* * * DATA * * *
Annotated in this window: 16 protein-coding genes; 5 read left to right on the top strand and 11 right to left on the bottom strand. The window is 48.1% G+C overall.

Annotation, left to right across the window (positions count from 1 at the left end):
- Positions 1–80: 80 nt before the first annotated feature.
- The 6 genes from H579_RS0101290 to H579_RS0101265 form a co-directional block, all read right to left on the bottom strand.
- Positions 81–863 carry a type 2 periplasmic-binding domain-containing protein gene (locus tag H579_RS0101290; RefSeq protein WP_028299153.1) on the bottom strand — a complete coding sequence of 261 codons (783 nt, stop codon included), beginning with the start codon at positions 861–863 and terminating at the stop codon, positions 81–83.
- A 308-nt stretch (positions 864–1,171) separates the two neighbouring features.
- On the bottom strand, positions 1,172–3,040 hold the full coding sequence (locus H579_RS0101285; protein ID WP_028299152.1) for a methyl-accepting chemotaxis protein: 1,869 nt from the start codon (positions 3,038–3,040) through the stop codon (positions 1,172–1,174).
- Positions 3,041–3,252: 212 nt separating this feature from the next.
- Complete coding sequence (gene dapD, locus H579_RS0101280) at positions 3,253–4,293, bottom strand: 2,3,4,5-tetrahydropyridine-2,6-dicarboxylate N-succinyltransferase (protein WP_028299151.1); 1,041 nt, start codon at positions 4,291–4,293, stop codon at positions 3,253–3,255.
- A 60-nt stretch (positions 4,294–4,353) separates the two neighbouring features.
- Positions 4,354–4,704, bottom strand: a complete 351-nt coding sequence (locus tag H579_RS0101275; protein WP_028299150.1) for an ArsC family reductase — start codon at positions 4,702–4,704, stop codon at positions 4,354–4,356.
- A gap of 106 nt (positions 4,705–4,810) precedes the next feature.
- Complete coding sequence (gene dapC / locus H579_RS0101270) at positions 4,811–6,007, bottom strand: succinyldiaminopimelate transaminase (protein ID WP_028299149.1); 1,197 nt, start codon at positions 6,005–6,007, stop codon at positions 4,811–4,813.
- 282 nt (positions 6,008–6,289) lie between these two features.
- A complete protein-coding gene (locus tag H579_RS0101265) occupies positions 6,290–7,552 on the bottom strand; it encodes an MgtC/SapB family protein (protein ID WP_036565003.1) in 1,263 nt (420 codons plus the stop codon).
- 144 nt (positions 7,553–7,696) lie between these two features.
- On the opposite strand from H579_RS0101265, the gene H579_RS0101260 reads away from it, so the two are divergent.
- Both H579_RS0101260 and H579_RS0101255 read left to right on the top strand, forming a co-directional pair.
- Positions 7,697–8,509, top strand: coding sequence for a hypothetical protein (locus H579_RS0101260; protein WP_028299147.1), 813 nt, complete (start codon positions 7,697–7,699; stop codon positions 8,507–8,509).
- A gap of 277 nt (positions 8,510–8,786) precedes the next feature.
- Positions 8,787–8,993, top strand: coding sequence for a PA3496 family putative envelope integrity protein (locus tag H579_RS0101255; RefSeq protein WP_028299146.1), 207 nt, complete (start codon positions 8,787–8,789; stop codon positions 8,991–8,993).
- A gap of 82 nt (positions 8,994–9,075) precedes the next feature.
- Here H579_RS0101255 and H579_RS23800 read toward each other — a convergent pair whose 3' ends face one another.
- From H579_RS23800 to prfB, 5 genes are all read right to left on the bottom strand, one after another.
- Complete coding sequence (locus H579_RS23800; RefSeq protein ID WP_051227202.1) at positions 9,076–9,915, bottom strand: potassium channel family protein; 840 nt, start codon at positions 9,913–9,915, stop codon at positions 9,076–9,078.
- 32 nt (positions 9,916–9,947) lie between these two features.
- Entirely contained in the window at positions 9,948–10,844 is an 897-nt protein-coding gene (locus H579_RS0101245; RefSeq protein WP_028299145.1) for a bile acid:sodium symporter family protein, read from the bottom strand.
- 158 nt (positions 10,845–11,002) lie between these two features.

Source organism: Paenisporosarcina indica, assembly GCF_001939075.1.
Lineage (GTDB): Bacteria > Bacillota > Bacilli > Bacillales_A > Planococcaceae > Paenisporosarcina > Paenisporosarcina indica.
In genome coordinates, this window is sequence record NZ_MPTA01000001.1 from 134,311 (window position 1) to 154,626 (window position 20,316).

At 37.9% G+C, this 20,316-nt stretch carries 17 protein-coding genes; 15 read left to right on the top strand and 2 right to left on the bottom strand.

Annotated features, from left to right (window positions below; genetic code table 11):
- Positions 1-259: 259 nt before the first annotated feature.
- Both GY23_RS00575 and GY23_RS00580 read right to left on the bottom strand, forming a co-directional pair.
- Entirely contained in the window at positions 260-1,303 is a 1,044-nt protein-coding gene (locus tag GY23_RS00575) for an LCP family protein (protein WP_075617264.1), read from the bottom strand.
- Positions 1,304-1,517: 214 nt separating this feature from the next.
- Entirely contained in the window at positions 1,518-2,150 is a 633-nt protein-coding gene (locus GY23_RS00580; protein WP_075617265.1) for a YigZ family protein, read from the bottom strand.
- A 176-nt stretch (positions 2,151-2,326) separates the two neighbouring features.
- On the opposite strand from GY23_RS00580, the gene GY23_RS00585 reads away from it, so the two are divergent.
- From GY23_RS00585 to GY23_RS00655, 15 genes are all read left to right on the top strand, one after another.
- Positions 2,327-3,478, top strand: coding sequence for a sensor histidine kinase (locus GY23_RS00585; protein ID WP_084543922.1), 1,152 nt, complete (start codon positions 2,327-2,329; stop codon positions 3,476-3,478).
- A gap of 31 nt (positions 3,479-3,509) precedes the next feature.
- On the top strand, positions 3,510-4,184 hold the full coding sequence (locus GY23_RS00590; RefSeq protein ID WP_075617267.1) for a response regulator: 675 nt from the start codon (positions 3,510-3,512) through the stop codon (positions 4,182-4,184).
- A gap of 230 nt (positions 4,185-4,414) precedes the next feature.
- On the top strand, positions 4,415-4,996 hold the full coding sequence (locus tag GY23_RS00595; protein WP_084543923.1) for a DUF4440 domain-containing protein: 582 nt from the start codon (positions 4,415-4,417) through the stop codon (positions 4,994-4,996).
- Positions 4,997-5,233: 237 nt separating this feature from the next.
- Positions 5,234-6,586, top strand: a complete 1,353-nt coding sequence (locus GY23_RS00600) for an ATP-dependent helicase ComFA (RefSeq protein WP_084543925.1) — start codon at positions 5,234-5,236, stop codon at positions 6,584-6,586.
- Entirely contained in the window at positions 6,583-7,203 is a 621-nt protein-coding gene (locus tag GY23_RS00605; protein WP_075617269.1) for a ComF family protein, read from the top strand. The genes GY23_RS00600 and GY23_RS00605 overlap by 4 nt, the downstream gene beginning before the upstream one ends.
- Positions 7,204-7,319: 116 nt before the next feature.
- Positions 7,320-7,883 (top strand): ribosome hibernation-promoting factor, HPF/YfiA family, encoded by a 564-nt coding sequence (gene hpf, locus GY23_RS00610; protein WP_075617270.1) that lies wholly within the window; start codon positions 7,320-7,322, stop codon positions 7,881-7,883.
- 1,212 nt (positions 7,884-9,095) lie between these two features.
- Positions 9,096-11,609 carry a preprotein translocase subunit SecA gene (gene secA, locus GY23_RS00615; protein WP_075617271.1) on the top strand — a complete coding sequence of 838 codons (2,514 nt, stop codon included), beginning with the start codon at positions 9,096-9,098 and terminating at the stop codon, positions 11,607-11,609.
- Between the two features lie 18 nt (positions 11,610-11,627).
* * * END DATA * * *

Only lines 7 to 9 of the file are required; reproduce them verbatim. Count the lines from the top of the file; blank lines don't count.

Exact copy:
- On the bottom strand, positions 1,172–3,040 hold the full coding sequence (locus H579_RS0101285; protein ID WP_028299152.1) for a methyl-accepting chemotaxis protein: 1,869 nt from the start codon (positions 3,038–3,040) through the stop codon (positions 1,172–1,174).
- Positions 3,041–3,252: 212 nt separating this feature from the next.
- Complete coding sequence (gene dapD, locus H579_RS0101280) at positions 3,253–4,293, bottom strand: 2,3,4,5-tetrahydropyridine-2,6-dicarboxylate N-succinyltransferase (protein WP_028299151.1); 1,041 nt, start codon at positions 4,291–4,293, stop codon at positions 3,253–3,255.